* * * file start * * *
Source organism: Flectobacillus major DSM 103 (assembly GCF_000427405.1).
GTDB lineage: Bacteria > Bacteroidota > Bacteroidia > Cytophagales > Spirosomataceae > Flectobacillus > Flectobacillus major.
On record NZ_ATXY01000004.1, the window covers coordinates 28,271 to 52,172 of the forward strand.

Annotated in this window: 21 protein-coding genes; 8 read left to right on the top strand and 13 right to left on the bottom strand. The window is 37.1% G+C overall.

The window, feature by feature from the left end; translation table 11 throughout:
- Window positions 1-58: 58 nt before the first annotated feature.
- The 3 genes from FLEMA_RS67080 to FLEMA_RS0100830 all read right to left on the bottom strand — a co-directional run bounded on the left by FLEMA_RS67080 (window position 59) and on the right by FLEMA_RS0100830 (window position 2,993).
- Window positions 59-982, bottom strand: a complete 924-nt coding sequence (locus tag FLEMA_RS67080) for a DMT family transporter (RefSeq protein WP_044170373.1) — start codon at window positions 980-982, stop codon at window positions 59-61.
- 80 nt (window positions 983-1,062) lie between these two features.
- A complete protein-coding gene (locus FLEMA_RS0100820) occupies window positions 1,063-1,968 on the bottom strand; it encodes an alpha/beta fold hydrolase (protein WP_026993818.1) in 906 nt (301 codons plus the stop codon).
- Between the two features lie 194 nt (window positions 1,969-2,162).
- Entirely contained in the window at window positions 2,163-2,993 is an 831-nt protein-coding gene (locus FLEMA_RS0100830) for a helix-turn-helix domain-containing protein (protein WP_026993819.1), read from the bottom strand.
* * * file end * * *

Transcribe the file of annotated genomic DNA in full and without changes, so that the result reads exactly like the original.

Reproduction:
Source organism: Flectobacillus major DSM 103 (assembly GCF_000427405.1).
GTDB lineage: Bacteria > Bacteroidota > Bacteroidia > Cytophagales > Spirosomataceae > Flectobacillus > Flectobacillus major.
On record NZ_ATXY01000004.1, the window covers coordinates 28,271 to 52,172 of the forward strand.

Annotated in this window: 21 protein-coding genes; 8 read left to right on the top strand and 13 right to left on the bottom strand. The window is 37.1% G+C overall.

The window, feature by feature from the left end; translation table 11 throughout:
- Window positions 1-58: 58 nt before the first annotated feature.
- The 3 genes from FLEMA_RS67080 to FLEMA_RS0100830 all read right to left on the bottom strand — a co-directional run bounded on the left by FLEMA_RS67080 (window position 59) and on the right by FLEMA_RS0100830 (window position 2,993).
- Window positions 59-982, bottom strand: a complete 924-nt coding sequence (locus tag FLEMA_RS67080) for a DMT family transporter (RefSeq protein WP_044170373.1) — start codon at window positions 980-982, stop codon at window positions 59-61.
- 80 nt (window positions 983-1,062) lie between these two features.
- A complete protein-coding gene (locus FLEMA_RS0100820) occupies window positions 1,063-1,968 on the bottom strand; it encodes an alpha/beta fold hydrolase (protein WP_026993818.1) in 906 nt (301 codons plus the stop codon).
- Between the two features lie 194 nt (window positions 1,969-2,162).
- Entirely contained in the window at window positions 2,163-2,993 is an 831-nt protein-coding gene (locus FLEMA_RS0100830) for a helix-turn-helix domain-containing protein (protein WP_026993819.1), read from the bottom strand.